Care of the hypertensive urgencies and emergencies in the emergency departement.Tunis Med. 2019 Mar; 97(3):468-475.TM
Hypertension is a major public health concern leading to multiple acute complications. The purpose of our work was to present the distribution of high blood pressure (BP) measurements in an emergency department, and their significance.
Our study was prospective, observational and descriptive over a period of one month conducted in the general emergency department. We included non-traumatic patients within 24 hours from the triage. We divided the population into three groups according to the blood pressure measurements at admission; the first group with transient elevation of BP, the second group with hypertensive urgencies and the third group was the group of hypertensive emergencies.
We screened 2011 patients, 460 were included, and the frequency of initial (T0) high blood pressure was 22.8%, controlled at 18.5% after 10 minutes of rest (T10). The mean age was 63.2 ± 13.2 years, the sex ratio was 0.77. The mean blood pressure BP (T0) was 182.1 ± 24.4mmHg [150-280] mmHg for systolic (S) BP, and 86.8 ± 14.7mmHg [60-160] mmHg for diastolic (D) BP. At T10, the mean SBP was 165.1 ± 28.6 mmHg, and DBP was 82.8 ± 12.1mmHg. We started treatment for 32.4% of patients after the third BP control (T30): oral captopril (45.5%), intravenous nicardipine (IV) (27.2%), furosemide (23.9%). During the second BP measurement, there was a significant decrease in average SBP: 21 ± 11mmHg (p <0.001), as well as a significant decrease in average PAD: 3.6 ± 2.4 mmHg (p <0.001). At T30, the decrease was also significant for SBP : 16.5mmHg (p = 0.001), and for BPD : 2.5 mmHg (p = 0.001). The decrease was significant after treatment for SBP : 33.3 mmHg and for DBP: 10.4 mmHg (p = 0.001).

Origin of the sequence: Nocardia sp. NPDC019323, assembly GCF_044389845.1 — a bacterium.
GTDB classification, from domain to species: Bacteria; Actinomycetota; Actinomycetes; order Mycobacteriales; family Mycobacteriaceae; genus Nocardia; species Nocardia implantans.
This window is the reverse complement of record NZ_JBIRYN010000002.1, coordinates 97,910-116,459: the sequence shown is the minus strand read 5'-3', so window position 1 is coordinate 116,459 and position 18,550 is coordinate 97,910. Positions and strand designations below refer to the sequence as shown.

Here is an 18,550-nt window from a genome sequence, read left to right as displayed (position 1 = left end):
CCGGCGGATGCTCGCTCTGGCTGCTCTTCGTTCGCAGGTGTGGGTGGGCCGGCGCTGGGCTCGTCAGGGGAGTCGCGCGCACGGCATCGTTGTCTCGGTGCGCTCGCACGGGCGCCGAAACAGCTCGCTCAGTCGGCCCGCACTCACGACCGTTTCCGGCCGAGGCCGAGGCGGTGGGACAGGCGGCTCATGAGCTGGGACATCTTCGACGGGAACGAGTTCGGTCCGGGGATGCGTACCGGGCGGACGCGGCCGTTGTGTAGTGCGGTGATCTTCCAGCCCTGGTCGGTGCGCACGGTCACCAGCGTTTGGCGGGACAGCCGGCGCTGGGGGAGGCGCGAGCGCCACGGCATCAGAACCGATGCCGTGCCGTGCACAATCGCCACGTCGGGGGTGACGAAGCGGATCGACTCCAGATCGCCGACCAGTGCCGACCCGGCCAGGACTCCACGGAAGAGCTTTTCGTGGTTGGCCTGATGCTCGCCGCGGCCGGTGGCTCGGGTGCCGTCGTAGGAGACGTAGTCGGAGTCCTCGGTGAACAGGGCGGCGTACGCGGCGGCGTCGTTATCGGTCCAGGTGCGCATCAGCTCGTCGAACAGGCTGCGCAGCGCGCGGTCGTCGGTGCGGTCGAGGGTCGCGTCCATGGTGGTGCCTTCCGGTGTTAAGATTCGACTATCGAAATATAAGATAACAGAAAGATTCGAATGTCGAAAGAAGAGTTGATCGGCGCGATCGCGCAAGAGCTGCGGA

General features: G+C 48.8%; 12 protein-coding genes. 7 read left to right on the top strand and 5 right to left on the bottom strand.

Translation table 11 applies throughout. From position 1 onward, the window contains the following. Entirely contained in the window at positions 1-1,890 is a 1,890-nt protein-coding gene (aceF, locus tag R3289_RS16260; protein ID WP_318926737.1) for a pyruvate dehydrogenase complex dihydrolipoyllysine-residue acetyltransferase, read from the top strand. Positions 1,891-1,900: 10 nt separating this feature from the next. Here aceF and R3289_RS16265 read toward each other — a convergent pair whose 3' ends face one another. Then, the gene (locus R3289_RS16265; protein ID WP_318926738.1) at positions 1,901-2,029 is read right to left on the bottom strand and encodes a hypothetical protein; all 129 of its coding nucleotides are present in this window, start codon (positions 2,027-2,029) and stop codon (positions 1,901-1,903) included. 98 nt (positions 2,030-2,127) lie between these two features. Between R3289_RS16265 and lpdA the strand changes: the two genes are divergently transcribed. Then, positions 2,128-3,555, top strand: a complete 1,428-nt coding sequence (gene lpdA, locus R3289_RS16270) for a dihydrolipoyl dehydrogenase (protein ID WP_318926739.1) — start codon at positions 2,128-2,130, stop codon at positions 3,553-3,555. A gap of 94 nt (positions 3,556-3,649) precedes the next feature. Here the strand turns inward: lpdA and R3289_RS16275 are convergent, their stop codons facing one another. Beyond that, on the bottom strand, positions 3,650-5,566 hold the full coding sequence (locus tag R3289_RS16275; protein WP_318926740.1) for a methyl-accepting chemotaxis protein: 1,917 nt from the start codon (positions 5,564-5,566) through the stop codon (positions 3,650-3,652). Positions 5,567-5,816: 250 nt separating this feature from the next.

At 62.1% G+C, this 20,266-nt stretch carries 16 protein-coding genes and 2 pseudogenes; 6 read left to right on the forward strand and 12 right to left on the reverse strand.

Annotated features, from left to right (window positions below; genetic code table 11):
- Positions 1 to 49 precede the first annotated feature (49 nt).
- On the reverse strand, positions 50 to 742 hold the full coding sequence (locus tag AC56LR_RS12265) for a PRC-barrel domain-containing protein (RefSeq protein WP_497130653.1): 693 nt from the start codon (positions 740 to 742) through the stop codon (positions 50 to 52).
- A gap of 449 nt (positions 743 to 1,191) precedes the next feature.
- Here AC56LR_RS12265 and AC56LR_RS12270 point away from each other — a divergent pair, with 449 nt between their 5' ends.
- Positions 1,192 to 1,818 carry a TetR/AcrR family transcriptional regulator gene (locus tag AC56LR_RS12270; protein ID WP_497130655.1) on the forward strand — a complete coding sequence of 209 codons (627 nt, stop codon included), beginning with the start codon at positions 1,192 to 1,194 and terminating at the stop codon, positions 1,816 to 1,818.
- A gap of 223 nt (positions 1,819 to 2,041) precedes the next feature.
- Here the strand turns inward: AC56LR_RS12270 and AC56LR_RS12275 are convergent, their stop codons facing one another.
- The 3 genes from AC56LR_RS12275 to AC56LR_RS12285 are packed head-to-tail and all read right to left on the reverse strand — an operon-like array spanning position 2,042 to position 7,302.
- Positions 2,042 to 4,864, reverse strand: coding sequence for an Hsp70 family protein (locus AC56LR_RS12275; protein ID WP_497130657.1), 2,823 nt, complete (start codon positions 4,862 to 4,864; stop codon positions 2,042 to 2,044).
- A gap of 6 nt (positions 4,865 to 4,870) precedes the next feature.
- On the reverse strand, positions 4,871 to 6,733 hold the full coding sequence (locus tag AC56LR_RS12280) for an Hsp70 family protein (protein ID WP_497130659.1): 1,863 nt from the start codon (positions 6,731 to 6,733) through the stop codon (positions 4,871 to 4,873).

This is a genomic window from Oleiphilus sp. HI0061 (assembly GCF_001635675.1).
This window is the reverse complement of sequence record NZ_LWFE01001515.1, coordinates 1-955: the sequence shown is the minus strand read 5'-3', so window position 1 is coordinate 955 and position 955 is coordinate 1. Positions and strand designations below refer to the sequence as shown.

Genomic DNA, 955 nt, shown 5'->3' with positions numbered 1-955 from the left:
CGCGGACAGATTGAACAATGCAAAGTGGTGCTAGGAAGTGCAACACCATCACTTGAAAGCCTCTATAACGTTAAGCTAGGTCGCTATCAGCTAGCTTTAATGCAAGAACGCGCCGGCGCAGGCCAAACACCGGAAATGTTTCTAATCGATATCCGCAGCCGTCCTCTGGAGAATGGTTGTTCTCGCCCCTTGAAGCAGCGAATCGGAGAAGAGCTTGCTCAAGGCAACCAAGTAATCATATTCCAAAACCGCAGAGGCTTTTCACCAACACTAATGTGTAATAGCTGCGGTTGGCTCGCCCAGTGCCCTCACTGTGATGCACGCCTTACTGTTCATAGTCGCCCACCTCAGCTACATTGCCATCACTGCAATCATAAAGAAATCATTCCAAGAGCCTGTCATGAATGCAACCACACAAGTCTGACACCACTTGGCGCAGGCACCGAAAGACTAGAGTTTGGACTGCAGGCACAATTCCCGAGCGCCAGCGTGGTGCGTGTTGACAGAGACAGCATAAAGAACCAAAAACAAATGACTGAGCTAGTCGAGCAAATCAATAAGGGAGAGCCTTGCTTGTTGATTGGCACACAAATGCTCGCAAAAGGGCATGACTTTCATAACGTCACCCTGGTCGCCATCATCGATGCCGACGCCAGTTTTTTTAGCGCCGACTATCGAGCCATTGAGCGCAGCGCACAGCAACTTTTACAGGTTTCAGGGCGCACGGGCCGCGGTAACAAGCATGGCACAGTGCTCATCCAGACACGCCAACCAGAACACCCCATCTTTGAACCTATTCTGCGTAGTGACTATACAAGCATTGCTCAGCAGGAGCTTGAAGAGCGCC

High blood pressure figures are a relatively common in emergencies. The treatment must be chosen according to organ faillure.